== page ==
Animals of Alaska
Getting to know "The Big Five"
- Commonly referred to as brown bears in Alaska; the term “grizzly” is reserved for those brown bears found in the interior of Alaska.
- Adult males typically weigh up to 800 pounds with adult females weighing up to 500 pounds. Standing heights can reach as tall as seven feet!
- Distinguished by a hump at the shoulders; a flattened, dish-like face; and long claws protruding from the front paws.
- Coat color ranges from light to medium and dark brown — coastal populations tend to be of the lighter variety.
- Because the head and shoulder hair of the adult grizzly bear is often tipped white, they take on a “grizzled” appearance — hence, the name.
- Quite common in Alaska; moose in this state are the largest of the species.
- Habitat is typically forested areas, but increasingly they can be found in suburban areas as well.
- The largest member of the deer family. Only adult males, known as bulls, grow antlers. Some of the largest antlers can be found on Alaskan bulls.
- Moose can be intimidating creatures in the wild, standing upwards of six feet tall or more!
- Can become agitated and aggressive when disturbed. However, the greatest danger is from vehicle-borne collisions.
- The only member of the deer family where both sexes grow antlers.
- In Europe they are called reindeer; only domesticated and semi-domesticated caribou are referred to as reindeer in Alaska.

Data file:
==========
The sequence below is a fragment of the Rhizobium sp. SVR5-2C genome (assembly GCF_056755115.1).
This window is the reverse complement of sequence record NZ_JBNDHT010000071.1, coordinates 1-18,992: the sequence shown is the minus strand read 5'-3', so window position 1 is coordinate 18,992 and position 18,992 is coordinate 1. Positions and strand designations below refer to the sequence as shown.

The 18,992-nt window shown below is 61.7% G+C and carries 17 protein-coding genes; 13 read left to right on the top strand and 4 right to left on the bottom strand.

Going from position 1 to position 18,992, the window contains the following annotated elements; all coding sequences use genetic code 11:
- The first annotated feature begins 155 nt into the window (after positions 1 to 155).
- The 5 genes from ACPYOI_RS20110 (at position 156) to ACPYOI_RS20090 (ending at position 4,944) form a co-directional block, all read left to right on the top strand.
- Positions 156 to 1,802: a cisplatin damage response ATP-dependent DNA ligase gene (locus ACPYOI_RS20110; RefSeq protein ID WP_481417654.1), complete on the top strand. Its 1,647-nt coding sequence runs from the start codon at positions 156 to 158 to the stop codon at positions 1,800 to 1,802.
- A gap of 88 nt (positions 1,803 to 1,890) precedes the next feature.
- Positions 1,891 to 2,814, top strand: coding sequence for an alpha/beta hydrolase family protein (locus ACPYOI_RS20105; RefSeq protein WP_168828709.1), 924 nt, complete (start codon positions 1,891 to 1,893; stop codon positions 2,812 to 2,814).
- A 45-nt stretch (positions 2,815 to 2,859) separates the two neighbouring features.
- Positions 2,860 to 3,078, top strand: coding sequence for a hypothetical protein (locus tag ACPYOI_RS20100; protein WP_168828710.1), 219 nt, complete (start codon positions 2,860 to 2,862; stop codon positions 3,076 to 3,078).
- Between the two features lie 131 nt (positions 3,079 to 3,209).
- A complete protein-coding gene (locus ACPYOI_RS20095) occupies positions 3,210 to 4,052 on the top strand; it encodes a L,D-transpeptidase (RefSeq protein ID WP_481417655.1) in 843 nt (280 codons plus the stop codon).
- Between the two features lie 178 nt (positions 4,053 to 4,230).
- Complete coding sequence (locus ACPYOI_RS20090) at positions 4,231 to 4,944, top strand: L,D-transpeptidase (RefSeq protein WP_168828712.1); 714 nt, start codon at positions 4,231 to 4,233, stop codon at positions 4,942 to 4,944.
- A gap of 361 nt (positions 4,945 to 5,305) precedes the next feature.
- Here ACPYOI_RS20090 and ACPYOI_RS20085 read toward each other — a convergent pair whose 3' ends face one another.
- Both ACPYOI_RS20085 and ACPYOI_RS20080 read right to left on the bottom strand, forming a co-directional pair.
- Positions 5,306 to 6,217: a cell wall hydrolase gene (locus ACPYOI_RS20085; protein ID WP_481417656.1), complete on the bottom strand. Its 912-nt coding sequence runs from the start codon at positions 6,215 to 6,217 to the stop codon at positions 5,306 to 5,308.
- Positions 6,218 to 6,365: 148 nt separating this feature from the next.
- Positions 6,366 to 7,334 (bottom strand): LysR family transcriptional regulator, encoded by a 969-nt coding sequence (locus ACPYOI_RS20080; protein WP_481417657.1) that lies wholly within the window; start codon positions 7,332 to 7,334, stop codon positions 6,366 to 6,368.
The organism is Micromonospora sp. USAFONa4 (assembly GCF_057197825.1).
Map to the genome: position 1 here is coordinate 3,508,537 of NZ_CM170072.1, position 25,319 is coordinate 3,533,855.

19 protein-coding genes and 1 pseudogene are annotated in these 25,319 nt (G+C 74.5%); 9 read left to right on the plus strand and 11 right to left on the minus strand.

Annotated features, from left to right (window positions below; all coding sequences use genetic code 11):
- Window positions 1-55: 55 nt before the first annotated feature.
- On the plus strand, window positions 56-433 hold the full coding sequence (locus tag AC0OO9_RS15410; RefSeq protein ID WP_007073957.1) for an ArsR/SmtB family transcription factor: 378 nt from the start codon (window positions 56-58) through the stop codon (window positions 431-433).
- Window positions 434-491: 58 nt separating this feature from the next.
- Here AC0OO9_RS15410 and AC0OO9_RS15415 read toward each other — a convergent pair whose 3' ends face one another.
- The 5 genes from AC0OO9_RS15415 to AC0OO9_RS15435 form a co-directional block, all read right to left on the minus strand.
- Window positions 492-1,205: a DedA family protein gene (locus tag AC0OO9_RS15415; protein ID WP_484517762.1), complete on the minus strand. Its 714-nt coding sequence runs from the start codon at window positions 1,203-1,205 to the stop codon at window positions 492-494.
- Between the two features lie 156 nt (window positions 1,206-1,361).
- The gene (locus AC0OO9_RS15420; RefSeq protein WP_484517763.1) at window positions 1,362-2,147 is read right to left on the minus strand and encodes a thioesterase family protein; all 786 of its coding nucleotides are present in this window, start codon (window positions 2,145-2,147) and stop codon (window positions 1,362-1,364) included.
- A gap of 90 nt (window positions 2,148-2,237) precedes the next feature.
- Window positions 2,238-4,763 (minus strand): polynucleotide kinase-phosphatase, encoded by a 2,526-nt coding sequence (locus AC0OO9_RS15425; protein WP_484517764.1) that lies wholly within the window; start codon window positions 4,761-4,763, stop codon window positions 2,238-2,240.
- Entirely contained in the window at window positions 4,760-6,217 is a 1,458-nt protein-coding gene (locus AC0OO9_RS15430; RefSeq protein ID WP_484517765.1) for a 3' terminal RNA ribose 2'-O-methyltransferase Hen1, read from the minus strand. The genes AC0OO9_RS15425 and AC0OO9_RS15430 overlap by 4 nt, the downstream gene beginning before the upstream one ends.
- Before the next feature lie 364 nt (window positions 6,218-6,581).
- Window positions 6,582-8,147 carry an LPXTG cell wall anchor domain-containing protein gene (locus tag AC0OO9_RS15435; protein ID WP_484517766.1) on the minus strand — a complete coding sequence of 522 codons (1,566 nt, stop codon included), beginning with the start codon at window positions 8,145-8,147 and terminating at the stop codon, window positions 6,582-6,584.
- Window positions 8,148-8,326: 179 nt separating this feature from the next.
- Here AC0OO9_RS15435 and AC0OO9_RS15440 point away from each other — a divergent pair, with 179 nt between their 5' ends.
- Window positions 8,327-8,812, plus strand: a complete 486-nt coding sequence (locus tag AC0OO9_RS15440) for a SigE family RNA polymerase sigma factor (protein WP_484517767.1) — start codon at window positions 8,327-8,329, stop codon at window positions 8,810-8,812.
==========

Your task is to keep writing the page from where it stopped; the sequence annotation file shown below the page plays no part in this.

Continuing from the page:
- Alaskan caribou are distributed across the state in 32 herds. The Western Arctic Herd is thought to be the largest, at about 325,000 animals. The Denali Herd stays almost exclusively within the boundaries of the park and numbers around 1,700.
- Bulls (males) weigh between 350 and 400 pounds; cows (females) average between 175 and 225 pounds.
- Characterized by concave hoofs that splay outward for support on tundra and snow.
- An adult cow will typically give birth to one calf per year.
- Found in high mountainous areas, Dall sheep feed and rest on ridges and slopes and use crags and rocks to hide from predators.
- Are able to seemingly defy gravity and cling to jagged, rough surfaces thanks to cloven hoofs with special padding.
- Characterized by their distinctive white coat, yellow eyes, and amber-colored horns. Males (rams) grow huge curled horns, which are used in battles to assert reproductive rights.
- Have a lifespan of between 12 and 15 years.
- Named after William Dall (1845–1927), a famous Alaskan explorer and one of the founders of the National Geographic Society.
- Coat colors vary but gray wolves are the most common in Alaska.
- They are highly social animals that live in packs, which can range in size from a half dozen to as many as 20 or 30 animals.
- The ancestors of all domesticated dogs today, wolves typically weigh between 60 and 115 pounds.
- Wolves are carnivorous predators and scavengers. Favorite foods include moose, caribou, deer, and smaller animals like rabbits and beaver.
- Wolf pups are born blind and are quite defenseless. The pack as a whole tends to the pups until they are able to hunt, typically when they’re around 10 months old.